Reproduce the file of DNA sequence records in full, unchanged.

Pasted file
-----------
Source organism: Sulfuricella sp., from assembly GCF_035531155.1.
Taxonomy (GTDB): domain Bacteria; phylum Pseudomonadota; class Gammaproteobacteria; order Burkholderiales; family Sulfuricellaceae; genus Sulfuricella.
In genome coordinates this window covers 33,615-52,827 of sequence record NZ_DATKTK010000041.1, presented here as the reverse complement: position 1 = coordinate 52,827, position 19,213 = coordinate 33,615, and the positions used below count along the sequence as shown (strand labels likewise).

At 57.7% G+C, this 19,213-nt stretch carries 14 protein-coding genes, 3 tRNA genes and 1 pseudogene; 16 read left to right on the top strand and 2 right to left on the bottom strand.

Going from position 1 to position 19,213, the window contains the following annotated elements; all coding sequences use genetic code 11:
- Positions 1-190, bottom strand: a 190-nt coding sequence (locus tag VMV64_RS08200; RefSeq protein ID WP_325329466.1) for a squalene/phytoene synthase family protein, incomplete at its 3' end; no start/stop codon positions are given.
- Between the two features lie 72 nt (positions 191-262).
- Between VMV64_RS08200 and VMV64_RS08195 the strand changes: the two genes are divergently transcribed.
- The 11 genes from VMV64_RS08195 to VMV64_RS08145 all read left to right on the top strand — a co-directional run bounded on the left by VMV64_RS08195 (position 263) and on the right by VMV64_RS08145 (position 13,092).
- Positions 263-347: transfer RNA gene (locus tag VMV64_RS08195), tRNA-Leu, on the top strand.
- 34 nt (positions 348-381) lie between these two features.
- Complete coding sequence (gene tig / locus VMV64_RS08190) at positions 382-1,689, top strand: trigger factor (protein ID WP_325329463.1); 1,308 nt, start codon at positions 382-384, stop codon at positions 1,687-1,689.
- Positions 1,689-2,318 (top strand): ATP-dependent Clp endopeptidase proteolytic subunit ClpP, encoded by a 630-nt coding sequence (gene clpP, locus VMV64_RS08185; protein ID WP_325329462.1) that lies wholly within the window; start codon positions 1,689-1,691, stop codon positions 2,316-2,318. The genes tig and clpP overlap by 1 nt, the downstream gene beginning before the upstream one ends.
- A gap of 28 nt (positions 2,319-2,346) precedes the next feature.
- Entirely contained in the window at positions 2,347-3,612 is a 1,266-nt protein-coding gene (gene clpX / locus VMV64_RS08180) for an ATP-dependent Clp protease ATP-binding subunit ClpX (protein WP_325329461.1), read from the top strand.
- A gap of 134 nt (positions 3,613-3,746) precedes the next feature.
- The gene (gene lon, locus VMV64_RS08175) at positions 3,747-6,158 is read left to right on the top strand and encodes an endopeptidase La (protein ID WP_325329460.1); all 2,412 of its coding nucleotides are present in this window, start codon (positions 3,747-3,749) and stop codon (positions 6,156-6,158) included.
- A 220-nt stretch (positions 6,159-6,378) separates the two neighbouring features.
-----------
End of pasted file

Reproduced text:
Source organism: Sulfuricella sp., from assembly GCF_035531155.1.
Taxonomy (GTDB): domain Bacteria; phylum Pseudomonadota; class Gammaproteobacteria; order Burkholderiales; family Sulfuricellaceae; genus Sulfuricella.
In genome coordinates this window covers 33,615-52,827 of sequence record NZ_DATKTK010000041.1, presented here as the reverse complement: position 1 = coordinate 52,827, position 19,213 = coordinate 33,615, and the positions used below count along the sequence as shown (strand labels likewise).

At 57.7% G+C, this 19,213-nt stretch carries 14 protein-coding genes, 3 tRNA genes and 1 pseudogene; 16 read left to right on the top strand and 2 right to left on the bottom strand.

Going from position 1 to position 19,213, the window contains the following annotated elements; all coding sequences use genetic code 11:
- Positions 1-190, bottom strand: a 190-nt coding sequence (locus tag VMV64_RS08200; RefSeq protein ID WP_325329466.1) for a squalene/phytoene synthase family protein, incomplete at its 3' end; no start/stop codon positions are given.
- Between the two features lie 72 nt (positions 191-262).
- Between VMV64_RS08200 and VMV64_RS08195 the strand changes: the two genes are divergently transcribed.
- The 11 genes from VMV64_RS08195 to VMV64_RS08145 all read left to right on the top strand — a co-directional run bounded on the left by VMV64_RS08195 (position 263) and on the right by VMV64_RS08145 (position 13,092).
- Positions 263-347: transfer RNA gene (locus tag VMV64_RS08195), tRNA-Leu, on the top strand.
- 34 nt (positions 348-381) lie between these two features.
- Complete coding sequence (gene tig / locus VMV64_RS08190) at positions 382-1,689, top strand: trigger factor (protein ID WP_325329463.1); 1,308 nt, start codon at positions 382-384, stop codon at positions 1,687-1,689.
- Positions 1,689-2,318 (top strand): ATP-dependent Clp endopeptidase proteolytic subunit ClpP, encoded by a 630-nt coding sequence (gene clpP, locus VMV64_RS08185; protein ID WP_325329462.1) that lies wholly within the window; start codon positions 1,689-1,691, stop codon positions 2,316-2,318. The genes tig and clpP overlap by 1 nt, the downstream gene beginning before the upstream one ends.
- A gap of 28 nt (positions 2,319-2,346) precedes the next feature.
- Entirely contained in the window at positions 2,347-3,612 is a 1,266-nt protein-coding gene (gene clpX / locus VMV64_RS08180) for an ATP-dependent Clp protease ATP-binding subunit ClpX (protein WP_325329461.1), read from the top strand.
- A gap of 134 nt (positions 3,613-3,746) precedes the next feature.
- The gene (gene lon, locus VMV64_RS08175) at positions 3,747-6,158 is read left to right on the top strand and encodes an endopeptidase La (protein ID WP_325329460.1); all 2,412 of its coding nucleotides are present in this window, start codon (positions 3,747-3,749) and stop codon (positions 6,156-6,158) included.
- A 220-nt stretch (positions 6,159-6,378) separates the two neighbouring features.